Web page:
Unfortunately, Sophia is, just now, getting over her cold/infection. Her cardiologist suspected anesthesiology would want to reschedule. We called the hospital and talked to someone regarding this problem. They confirmed our suspicions and asked we reschedule surgery two weeks after Sophia is symptom free. Our guess is this will be within the next couple of days. So we will likely be having surgery in three weeks to a month.
The reasons they are reluctant to do surgery after a cold or infection are manifold. The main reason being associated with cardiopulmonary bypass. Cardiopulmonary bypass increases the possibility of infection and can result in an inflammatory response. If a bacterial/viral infection is already present in the system, there are obvious risks of post surgical complications of this infection being bolstered by the use of cardiopulmonary bypass. This is obviously too large a risk considering this surgery is somewhat elective. And by elective, I of course do not mean she doesn't need it. I just mean it isn't necessary it be completed immediately.
As many of you know, this type of surgery requires a great deal of mental preparation. As the date grew closer, I became more and more resigned to the inevitability of surgery. And eventually dread was replaced with what could be best described as impatience to reach completion of the surgery. As a result, it became difficult to even consider waiting.
But in the larger view of things this response just points out a possible flaw in my coping mechanism. Perhaps this delay will help me work out whatever obstacles I have to coping. I am very aware of the necessity I deal with this in as healthy a way possible as it will definitely not be the last time we are in such a situation.
The high note is, of course, Sophia is doing much better after her cath. We can only hope surgery will help her progress even further.
Saturday, June 10, 2006
AHA Heart Walk 2006 Kansas City, Missouri
We just got home after completing the 2.5 mile American Heart Association Heart Walk here in Kansas City. The weather was nice and many people came out to support the cause. I walked with Sophia on my back in a carrier. Patty, my mother, and many of our friends walked in honor of Sophia.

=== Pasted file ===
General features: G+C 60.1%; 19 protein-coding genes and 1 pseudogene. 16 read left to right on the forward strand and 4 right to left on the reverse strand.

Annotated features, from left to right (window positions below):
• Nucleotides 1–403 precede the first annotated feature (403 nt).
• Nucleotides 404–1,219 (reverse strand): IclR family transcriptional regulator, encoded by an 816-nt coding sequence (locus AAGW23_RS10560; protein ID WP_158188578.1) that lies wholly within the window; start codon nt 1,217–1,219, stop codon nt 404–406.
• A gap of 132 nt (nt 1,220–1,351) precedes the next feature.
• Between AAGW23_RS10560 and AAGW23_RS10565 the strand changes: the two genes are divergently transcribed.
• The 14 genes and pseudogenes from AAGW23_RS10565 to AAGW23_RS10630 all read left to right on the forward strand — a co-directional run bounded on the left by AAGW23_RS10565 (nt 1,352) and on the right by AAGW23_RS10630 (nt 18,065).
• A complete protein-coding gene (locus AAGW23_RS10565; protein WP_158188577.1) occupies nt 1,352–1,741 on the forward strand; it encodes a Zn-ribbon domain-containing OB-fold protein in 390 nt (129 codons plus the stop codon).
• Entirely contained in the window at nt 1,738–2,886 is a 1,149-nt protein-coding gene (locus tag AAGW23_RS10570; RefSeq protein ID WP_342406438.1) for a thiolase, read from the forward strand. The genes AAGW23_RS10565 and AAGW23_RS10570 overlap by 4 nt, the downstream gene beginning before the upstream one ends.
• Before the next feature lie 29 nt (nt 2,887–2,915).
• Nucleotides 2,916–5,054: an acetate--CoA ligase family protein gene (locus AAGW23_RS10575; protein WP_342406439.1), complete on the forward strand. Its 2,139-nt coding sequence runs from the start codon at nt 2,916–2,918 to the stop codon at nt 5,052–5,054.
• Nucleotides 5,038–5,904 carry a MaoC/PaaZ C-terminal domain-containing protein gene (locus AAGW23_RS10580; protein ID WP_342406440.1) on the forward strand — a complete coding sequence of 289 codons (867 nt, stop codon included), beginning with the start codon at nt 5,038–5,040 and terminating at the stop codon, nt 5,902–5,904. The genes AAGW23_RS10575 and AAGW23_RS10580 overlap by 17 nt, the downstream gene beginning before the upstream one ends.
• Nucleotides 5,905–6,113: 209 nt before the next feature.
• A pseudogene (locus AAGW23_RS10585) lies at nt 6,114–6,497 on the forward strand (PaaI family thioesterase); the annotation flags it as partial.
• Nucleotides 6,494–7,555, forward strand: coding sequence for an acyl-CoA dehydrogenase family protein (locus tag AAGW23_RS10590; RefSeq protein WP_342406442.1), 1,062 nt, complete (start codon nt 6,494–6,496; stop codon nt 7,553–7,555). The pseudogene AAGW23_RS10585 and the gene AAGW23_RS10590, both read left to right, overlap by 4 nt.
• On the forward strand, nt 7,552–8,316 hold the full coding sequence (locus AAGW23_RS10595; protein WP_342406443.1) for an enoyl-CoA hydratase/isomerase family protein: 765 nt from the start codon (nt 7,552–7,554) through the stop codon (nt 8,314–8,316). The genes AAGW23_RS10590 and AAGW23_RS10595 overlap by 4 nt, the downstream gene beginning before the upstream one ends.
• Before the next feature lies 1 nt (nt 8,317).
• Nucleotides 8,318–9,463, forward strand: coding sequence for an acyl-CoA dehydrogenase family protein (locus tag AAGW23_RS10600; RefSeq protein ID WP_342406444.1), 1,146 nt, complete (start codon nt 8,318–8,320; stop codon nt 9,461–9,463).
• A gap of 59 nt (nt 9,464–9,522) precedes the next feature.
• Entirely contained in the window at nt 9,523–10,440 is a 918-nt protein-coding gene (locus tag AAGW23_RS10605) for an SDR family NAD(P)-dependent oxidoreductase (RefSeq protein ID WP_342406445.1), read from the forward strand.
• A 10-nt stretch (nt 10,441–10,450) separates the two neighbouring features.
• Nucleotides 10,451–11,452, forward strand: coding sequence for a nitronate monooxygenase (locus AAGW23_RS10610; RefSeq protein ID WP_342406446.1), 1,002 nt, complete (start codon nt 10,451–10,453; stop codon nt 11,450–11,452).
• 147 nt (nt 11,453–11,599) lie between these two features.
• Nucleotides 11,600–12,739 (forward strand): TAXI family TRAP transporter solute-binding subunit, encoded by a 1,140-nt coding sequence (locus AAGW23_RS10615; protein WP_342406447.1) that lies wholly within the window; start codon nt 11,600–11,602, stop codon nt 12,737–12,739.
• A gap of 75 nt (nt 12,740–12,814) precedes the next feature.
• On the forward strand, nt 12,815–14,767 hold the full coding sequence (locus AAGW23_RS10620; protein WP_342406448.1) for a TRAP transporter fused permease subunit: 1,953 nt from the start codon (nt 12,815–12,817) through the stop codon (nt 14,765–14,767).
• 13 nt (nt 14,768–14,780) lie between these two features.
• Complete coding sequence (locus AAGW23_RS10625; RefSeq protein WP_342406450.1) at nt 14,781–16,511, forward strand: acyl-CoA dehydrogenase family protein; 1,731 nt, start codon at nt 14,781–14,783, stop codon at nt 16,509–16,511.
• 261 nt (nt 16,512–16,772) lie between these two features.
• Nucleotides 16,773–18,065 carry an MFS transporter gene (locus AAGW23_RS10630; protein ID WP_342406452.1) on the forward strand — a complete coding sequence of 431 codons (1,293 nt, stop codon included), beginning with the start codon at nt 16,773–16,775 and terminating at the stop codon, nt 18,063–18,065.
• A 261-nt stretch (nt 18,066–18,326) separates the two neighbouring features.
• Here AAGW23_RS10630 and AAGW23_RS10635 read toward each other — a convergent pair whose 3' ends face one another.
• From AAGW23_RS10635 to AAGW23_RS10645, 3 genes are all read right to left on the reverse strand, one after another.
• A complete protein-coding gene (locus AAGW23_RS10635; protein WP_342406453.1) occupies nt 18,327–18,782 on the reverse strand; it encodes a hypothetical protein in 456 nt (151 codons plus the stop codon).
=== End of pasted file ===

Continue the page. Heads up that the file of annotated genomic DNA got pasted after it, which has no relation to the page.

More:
I thank everyone that supported us and this event. I think Sophia's team alone raised over $1800. Patty and I raised $500.
The larger CHD Families group we walked with raised around $10,000. At last check the walk as a whole had raised about $800,000. But I am sure all those numbers are much higher with donations collected at the walk today.
Overall, it was a great way to spend a Saturday morning. And hopefully it will help further heart research and treatment in some substantial way.
Thanks again for everyone's support.
Heart Walk Reminder 6/10/06
Thanks to everyone who has already donated. If you would like to support us on the American Heart Association HeartWalk this Saturday, please use one of the links above. We will of course be walking in honor of Sophia. Any help would be greatly appreciated. Thanks-Michael
Note-This post is dated to remain at the top of the list until Saturday.
Wednesday, June 07, 2006
Thanks to Sarah, Eric and Evan
Tuesday, June 06, 2006
BTW- I have to acknowledge that Sammy's cuteness quotient has gone off the charts. If he gets any cuter he'll be dangerous.
Monday, June 05, 2006
Went to the pediatrician again today.
Sophia has a slight fever today. So we thought we better see her doctor.
The tube in her right ear is plugged with mucus and she's got some upper respiritory junk.
We are going to do ear drops (Floxin) and a round of antibiotics (Augmentin®).
If she can kick this stuff pretty quick, we shouldn't have to reschedule her surgery on the 15th.
On a side note-
I would like to thank everyone for all their comments. I usually do not have time to respond, but I really appreciate all the support. And a special thanks to Krystal for her HeartWalk donation.
Sunday, June 04, 2006
Sophia has a cold
Sophia was up coughing all night and has a runny nose.
She doesn't have a fever, but it is still too early for a secondary infection.
We saw a pediatrician in her doctor's office today. He prescribed tylenol w/codeine. He said it should help her be a little more comfortable and suppress her cough.
We'll see. I hope this doesn't postpone her surgery. But it likely will.
Saturday, June 03, 2006